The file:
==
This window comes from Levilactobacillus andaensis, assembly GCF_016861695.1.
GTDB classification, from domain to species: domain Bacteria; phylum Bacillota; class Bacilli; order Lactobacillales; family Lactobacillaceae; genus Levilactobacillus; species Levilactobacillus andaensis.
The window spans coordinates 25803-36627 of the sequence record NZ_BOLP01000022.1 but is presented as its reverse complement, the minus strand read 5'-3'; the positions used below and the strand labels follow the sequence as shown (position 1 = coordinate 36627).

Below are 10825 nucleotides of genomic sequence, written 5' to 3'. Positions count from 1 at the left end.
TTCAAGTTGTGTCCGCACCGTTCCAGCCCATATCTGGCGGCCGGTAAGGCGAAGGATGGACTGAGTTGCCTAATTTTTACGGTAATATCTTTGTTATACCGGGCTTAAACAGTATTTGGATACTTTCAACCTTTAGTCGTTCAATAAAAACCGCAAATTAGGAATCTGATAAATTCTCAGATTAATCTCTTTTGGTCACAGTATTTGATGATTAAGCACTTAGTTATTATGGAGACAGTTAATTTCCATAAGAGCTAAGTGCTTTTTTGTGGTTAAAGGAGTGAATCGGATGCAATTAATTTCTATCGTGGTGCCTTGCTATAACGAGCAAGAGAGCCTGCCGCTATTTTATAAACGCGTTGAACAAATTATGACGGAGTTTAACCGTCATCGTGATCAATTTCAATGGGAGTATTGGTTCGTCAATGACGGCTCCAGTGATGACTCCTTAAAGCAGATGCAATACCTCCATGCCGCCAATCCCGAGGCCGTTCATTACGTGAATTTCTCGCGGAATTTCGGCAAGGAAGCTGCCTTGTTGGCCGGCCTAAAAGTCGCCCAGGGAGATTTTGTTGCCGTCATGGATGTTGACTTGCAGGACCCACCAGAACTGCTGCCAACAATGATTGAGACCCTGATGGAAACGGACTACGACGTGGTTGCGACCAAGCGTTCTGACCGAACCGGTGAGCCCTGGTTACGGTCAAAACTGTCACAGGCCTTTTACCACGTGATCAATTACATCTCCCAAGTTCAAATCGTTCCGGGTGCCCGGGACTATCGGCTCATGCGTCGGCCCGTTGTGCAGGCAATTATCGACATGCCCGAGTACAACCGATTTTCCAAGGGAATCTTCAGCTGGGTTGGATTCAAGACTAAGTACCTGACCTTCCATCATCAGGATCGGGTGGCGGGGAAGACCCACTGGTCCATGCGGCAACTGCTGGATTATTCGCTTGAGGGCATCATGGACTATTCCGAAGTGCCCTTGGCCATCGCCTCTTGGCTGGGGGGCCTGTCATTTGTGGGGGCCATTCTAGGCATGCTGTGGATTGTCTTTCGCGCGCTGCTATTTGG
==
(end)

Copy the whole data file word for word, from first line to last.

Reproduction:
This window comes from Levilactobacillus andaensis, assembly GCF_016861695.1.
GTDB classification, from domain to species: domain Bacteria; phylum Bacillota; class Bacilli; order Lactobacillales; family Lactobacillaceae; genus Levilactobacillus; species Levilactobacillus andaensis.
The window spans coordinates 25803-36627 of the sequence record NZ_BOLP01000022.1 but is presented as its reverse complement, the minus strand read 5'-3'; the positions used below and the strand labels follow the sequence as shown (position 1 = coordinate 36627).

Below are 10825 nucleotides of genomic sequence, written 5' to 3'. Positions count from 1 at the left end.
TTCAAGTTGTGTCCGCACCGTTCCAGCCCATATCTGGCGGCCGGTAAGGCGAAGGATGGACTGAGTTGCCTAATTTTTACGGTAATATCTTTGTTATACCGGGCTTAAACAGTATTTGGATACTTTCAACCTTTAGTCGTTCAATAAAAACCGCAAATTAGGAATCTGATAAATTCTCAGATTAATCTCTTTTGGTCACAGTATTTGATGATTAAGCACTTAGTTATTATGGAGACAGTTAATTTCCATAAGAGCTAAGTGCTTTTTTGTGGTTAAAGGAGTGAATCGGATGCAATTAATTTCTATCGTGGTGCCTTGCTATAACGAGCAAGAGAGCCTGCCGCTATTTTATAAACGCGTTGAACAAATTATGACGGAGTTTAACCGTCATCGTGATCAATTTCAATGGGAGTATTGGTTCGTCAATGACGGCTCCAGTGATGACTCCTTAAAGCAGATGCAATACCTCCATGCCGCCAATCCCGAGGCCGTTCATTACGTGAATTTCTCGCGGAATTTCGGCAAGGAAGCTGCCTTGTTGGCCGGCCTAAAAGTCGCCCAGGGAGATTTTGTTGCCGTCATGGATGTTGACTTGCAGGACCCACCAGAACTGCTGCCAACAATGATTGAGACCCTGATGGAAACGGACTACGACGTGGTTGCGACCAAGCGTTCTGACCGAACCGGTGAGCCCTGGTTACGGTCAAAACTGTCACAGGCCTTTTACCACGTGATCAATTACATCTCCCAAGTTCAAATCGTTCCGGGTGCCCGGGACTATCGGCTCATGCGTCGGCCCGTTGTGCAGGCAATTATCGACATGCCCGAGTACAACCGATTTTCCAAGGGAATCTTCAGCTGGGTTGGATTCAAGACTAAGTACCTGACCTTCCATCATCAGGATCGGGTGGCGGGGAAGACCCACTGGTCCATGCGGCAACTGCTGGATTATTCGCTTGAGGGCATCATGGACTATTCCGAAGTGCCCTTGGCCATCGCCTCTTGGCTGGGGGGCCTGTCATTTGTGGGGGCCATTCTAGGCATGCTGTGGATTGTCTTTCGCGCGCTGCTATTTGG